Pizza Pizza is the latest brand to sport Dairy Farmers of Canada’s “Blue Cow” certification-of-origin mark in its marketing, putting an old fight over the pizza chain’s cheese provenance to rest.
DFC and Toronto-based, TSX-traded Pizza Pizza — which as of March 31 included 622 Pizza Pizza and 103 Pizza 73 outlets across eight provinces — announced Thursday the company will showcase DFC’s Blue Cow in select Pizza Pizza marketing campaigns nationwide.
The Blue Cow logo rollout began in Ontario this spring and will spread across all Pizza Pizza and Pizza 73 locations throughout Canada later this year, DFC said.
Upgraded to its current form in 2016, the Blue Cow is DFC’s symbol certifying products as made with 100 per cent Canadian milk and milk ingredients.
In this case, DFC said Thursday, the Blue Cow “assures Pizza Pizza’s customers that the mozzarella cheese topping they know and love is made with 100 per cent Canadian milk.”
The logo has been displayed on product labels and in campaigns by processors such as Agropur, Lactalis, Gay Lea, Organic Meadow, Fairlife and Bothwell Cheese, as well as by fast food chains such as McDonald’s Canada in a soft-serve ice cream campaign last summer.
In all, DFC said, the logo has been used by over 500 licensees, including about “three dozen” restaurant chains, on about 8,600 products.
“DFC looks forward to partnering with Pizza Pizza as it expands across the country, further supporting our commitments behind the Blue Cow that have made it one of Canada’s most trusted brands,” DFC president Pierre Lampron said in a release.
The logo, he noted, is recognized by “no fewer than nine out of 10” Canadians.
“Customers know the Blue Cow and now they can support Canadian farmers by grabbing a slice of their favourite pizza,” Adrian Fuoco, vice-president of marketing for Pizza Pizza Ltd., said in the same release.
Pizza Pizza, he said, is “a homegrown success story, enriching the livelihoods of over 700 local franchisees, and the Blue Cow reaffirms our strong ties to hardworking Canadian farmers and small business owners.”
The chain in recent years has built up backstories for several of its products and ingredients, billing its chicken products as coming from birds raised without antibiotics and fed all-vegetable-grain diets, and pizza dough made with 100 per cent Canadian wheat. It also committed itself to source egg ingredients from “100 per cent cage-free sources” by 2025.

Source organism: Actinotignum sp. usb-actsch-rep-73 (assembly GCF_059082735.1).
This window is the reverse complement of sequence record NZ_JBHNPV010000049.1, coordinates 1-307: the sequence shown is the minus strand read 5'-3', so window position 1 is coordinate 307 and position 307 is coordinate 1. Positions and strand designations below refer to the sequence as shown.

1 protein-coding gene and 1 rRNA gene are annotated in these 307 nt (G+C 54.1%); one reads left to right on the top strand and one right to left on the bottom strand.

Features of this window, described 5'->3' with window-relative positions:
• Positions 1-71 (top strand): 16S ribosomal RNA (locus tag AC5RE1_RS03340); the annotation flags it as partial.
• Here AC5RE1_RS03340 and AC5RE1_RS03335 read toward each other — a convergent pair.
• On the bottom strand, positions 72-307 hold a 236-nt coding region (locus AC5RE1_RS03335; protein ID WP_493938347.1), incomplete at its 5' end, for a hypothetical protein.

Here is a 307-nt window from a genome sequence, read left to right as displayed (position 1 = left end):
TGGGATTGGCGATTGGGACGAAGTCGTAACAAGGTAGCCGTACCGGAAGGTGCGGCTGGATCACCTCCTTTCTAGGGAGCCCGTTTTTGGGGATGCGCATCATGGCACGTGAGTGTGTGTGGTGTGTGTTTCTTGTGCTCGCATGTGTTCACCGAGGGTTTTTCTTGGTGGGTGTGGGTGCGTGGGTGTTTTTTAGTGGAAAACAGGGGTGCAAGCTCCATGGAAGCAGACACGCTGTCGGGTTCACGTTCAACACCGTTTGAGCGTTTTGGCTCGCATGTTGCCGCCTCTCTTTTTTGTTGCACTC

The chain has also launched new products such as plant-based protein toppings and crust options such as a cauliflower-based crust and an “Uncrust” for keto dieters.
The Canadian chain’s cheese sourcing hasn’t always been Blue Cow-grade, however.
Eight years ago, it was a sore spot with DFC and Canada’s provincial milk marketing boards, when the chain was found to be importing pre-packaged pizza topping kits combining shredded mozzarella and sliced pepperoni from the U.S.
The pizza kits at that time were classified for tariff purposes as a “food preparation” and thus weren’t subject to the tariff rate quotas (TRQs) imposed on dairy imports under Canada’s supply-managed dairy marketing system.
The dairy organizations at the time criticized the chain’s actions as “a blatant example of circumvention of the government’s tariff system” on cheese imports.
DFC and the provincial boards in 2013 tried to challenge the Canada Border Services Agency’s (CBSA) classification of the pizza kits at the Canadian International Trade Tribunal (CITT), but were rejected for lack of standing.
Later that year, the federal government plugged that loophole by requiring that the cheaper U.S. mozzarella in such kits be classified under the tariff lines for fresh cheese, regardless of their packaging.
The Canadian Restaurant and Foodservices Association, a longtime critic of Canada’s dairy pricing framework, criticized the federal government at that time for having “suddenly shut down a pizza cheese import process that the courts have twice upheld.”
In its year-end financials in early March, Pizza Pizza reported overall system sales of about $488.3 million for the year ending Dec. 31, down from $553.5 million in 2019.
Same-store sales growth was down 12.5 per cent in 2020 from 2019 on the pandemic-related loss of walk-in sales and “non-traditional” sales such as those from its kiosks at sports and entertainment venues.
However, the company noted an increase in delivery sales at its Pizza Pizza and Pizza 73 stores alike, which “partially offset this reduction.” — Glacier FarmMedia Network